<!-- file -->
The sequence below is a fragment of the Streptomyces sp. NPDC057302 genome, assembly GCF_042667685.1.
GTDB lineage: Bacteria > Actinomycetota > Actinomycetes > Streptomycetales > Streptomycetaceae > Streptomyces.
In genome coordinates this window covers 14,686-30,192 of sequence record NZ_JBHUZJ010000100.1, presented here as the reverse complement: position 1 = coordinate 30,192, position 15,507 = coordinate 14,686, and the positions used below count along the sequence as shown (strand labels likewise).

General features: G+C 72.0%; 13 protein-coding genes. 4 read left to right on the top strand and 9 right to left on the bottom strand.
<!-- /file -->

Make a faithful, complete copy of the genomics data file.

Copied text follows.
The sequence below is a fragment of the Streptomyces sp. NPDC057302 genome, assembly GCF_042667685.1.
GTDB lineage: Bacteria > Actinomycetota > Actinomycetes > Streptomycetales > Streptomycetaceae > Streptomyces.
In genome coordinates this window covers 14,686-30,192 of sequence record NZ_JBHUZJ010000100.1, presented here as the reverse complement: position 1 = coordinate 30,192, position 15,507 = coordinate 14,686, and the positions used below count along the sequence as shown (strand labels likewise).

General features: G+C 72.0%; 13 protein-coding genes. 4 read left to right on the top strand and 9 right to left on the bottom strand.